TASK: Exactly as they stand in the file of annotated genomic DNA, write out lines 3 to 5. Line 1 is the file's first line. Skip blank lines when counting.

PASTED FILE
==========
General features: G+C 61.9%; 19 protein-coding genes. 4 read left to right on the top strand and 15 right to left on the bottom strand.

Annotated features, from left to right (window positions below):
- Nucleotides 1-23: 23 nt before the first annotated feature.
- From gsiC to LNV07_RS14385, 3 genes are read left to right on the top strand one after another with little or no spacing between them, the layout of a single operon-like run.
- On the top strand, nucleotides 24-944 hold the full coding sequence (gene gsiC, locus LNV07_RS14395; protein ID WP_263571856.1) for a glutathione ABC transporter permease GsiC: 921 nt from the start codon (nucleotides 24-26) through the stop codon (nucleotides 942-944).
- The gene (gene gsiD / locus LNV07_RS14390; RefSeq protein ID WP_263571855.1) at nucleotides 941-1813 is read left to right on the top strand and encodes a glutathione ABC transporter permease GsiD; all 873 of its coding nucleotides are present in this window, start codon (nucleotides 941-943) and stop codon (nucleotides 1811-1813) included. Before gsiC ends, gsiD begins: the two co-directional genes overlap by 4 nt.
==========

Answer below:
- Nucleotides 1-23: 23 nt before the first annotated feature.
- From gsiC to LNV07_RS14385, 3 genes are read left to right on the top strand one after another with little or no spacing between them, the layout of a single operon-like run.
- On the top strand, nucleotides 24-944 hold the full coding sequence (gene gsiC, locus LNV07_RS14395; protein ID WP_263571856.1) for a glutathione ABC transporter permease GsiC: 921 nt from the start codon (nucleotides 24-26) through the stop codon (nucleotides 942-944).